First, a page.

The Enlightened Equipment (EE) Revolt Underquilt is a hammock underquilt with an integrated perimeter suspension system that is compatible with any gathered end hammock. Like many other underquilts, it has a differential cut rather than a rectangular one (the inner shell is slightly smaller than the outer shell) that conforms to the curve of your body and hammock to improved weight-to-thermal efficiency.
EE makes all of their underquilts and top quilts on a semi-custom basis where you select the dimensions, down fill power, colors, and fabrics you want on your quilt. Ordering through their website is very simple and easy to do and they’re very responsive if you have any questions about what to get.
Specs at a Glance:
- MSRP: US $250.00
- Insulation: 800 fill power, DownTek-treated down
- Fabric/colors: Green outer 10d fabric DWR-coated, Charcoal inner 10d fabric DWR-coated
- Weight: 19.3 ounces
- Loft: 2.5″
- Measurements: 75 x 45
- 800 Down Fill Weight: 13 oz
- Temperature Rating: 20F
- For complete, specs visit the EE Revolt product page
The Revolt Underquilt shown here is rated for 20 degrees Fahrenheit and insulated with 800 fill power DownTek treated duck down. EE uses duck down in all of their 800 and 850 fill power quilts and goose down in their 900 and 950 fill power quilts, with the option to get DownTek treated down which is nice since the underquilt may be exposed to splashback and high humidity in rainy weather. There’s also no price difference between the two.
Is 800 fill power duck down less warm than 800 fill power goose down? No, but it is less expensive. Fill power is fill power (See Down Fill Power Ratings) regardless of whether the down is from a duck or a goose, but you should be aware that EE sources their down from different animals nonetheless.
I ordered an 800 fill power down Revolt underquilt even though they offer 850, 900, and 950 fill power goose down because I determined it was the best value for my dollar. The price for high-end goose down has dropped since then, so it’s worth comparing the costs and benefits again. If you can afford it, get the highest fill power rating you can reasonably afford. It will perform better during the lifetime of ownership.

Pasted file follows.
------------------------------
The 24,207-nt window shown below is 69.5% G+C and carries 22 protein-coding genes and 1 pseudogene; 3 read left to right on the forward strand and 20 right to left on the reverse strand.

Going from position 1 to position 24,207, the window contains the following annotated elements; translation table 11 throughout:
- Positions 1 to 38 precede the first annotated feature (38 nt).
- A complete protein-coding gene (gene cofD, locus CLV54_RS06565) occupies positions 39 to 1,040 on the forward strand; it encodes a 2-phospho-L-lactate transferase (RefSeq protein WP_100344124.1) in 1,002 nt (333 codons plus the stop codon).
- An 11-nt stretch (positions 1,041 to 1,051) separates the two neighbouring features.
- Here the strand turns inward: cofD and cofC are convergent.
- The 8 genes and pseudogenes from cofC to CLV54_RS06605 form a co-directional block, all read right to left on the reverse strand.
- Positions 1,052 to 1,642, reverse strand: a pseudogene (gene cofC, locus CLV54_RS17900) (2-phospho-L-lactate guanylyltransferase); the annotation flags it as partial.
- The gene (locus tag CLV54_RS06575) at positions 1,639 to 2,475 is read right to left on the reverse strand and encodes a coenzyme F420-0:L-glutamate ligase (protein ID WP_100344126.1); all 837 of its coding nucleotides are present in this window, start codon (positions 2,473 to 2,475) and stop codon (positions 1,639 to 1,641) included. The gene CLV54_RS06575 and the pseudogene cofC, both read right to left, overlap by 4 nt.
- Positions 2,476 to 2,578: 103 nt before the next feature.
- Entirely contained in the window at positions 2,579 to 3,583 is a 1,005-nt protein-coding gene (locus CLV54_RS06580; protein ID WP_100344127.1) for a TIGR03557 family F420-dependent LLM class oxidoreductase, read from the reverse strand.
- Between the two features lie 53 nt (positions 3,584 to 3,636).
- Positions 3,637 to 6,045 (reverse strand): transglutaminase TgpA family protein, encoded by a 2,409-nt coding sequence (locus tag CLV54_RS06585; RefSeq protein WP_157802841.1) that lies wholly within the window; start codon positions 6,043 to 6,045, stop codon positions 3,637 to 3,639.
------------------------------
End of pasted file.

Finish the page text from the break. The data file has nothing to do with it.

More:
I ordered a size extra-long underquilt (75″ x 45″) so I wouldn’t have to augment it with a foam pad under my feet or adjust the position of the insulation to cover my feet by pulling one end longer than the other for an asymmetric lay. Weight was a secondary concern to cold weather comfort as far as I was concerned. Up to a limit at least.
The thermal efficiency of an underquilt is very dependent on the effectiveness of the suspension system you have and it’s important that a cold-weather quilt fit snugly against your body without any air gaps at the ends. You really want the underquilt insulation pulled up close against your body even if this means cranking down on the elastic suspension lines on your underquilt.
Most full-length underquilts have an elastic cord running horizontally along the long side. These are usually attached to the ends of a gathered end hammock using an S-biner. When you tension them using a cord lock or line loc it pulls the underquilt close to the bottom and sides of the hammock so the down insulation can insulate your butt, shoulders, and feet. There are also elastic cords that run perpendicular to the hammock that are used to block off any airflow at the ends between the underquilt and the hammock.
The Revolt has an elastic cord that runs lengthwise along the underquilt which is attached to the corner using a piece of webbing and a line loc for easy adjustment. The cord runs through a channel under the shell fabric. The same system is used for the horizontal cord running underneath and perpendicular to the hammock, although small cordlocks are used instead.
Enlightened Equipment has an add-on option to add two plastic clips to the end of the Revolt suspension to make them easier to clip onto your hammock suspension. However, they’re quite difficult to use in cool weather and I suggest you connect both lines to a NiteIze S-biner and clip that to your hammock suspension instead.
The Dream Hammock shown here has underquilt hooks that help keep the sides of the underquilt in place during the night. It’s a handy feature that makes it easier to keep the sides of the underquilt at the right height and prevents them from slipping over to the other side when you move around at night.
I’ve had the EE Revolt Underquilt down to 20 degrees multiple times and been cozy warm. While everyone’s experience with an under-quilt is going to be different depending on their physiology, what they’re wearing, and when they last ate, I feel that the 20-degree temperature rating on my quilt is spot on if not a bit conservative. I do try to optimize all those other factors by wearing long underwear, a warm hat, and eating fatty foods before bed regardless.
In hindsight, buying the EE Revolt in the extra-long length was a good call. It’s long enough that I don’t have to worry about its position at night, which can be a problem with a shorter-length quilt.
How does the EE Revolt Underquilt stack up against underquilts from other cottage manufacturers that specialize in hammock insulation? So so, to be honest. I sold my Revolt after using it for less than a year and switched to underquilts from Loco Libre and UGQ Outdoor. Their underquilts have draft collars that make them far more effective and wind-resistant in colder weather. They have better shell fabrics as well. Buying an underquilt from EE isn’t a terrible purchase, but they aren’t really a hammock-centric company and focus on making products for people who sleep on the ground.
Disclosure: Philip Werner purchased all of the products in this review with his own funds.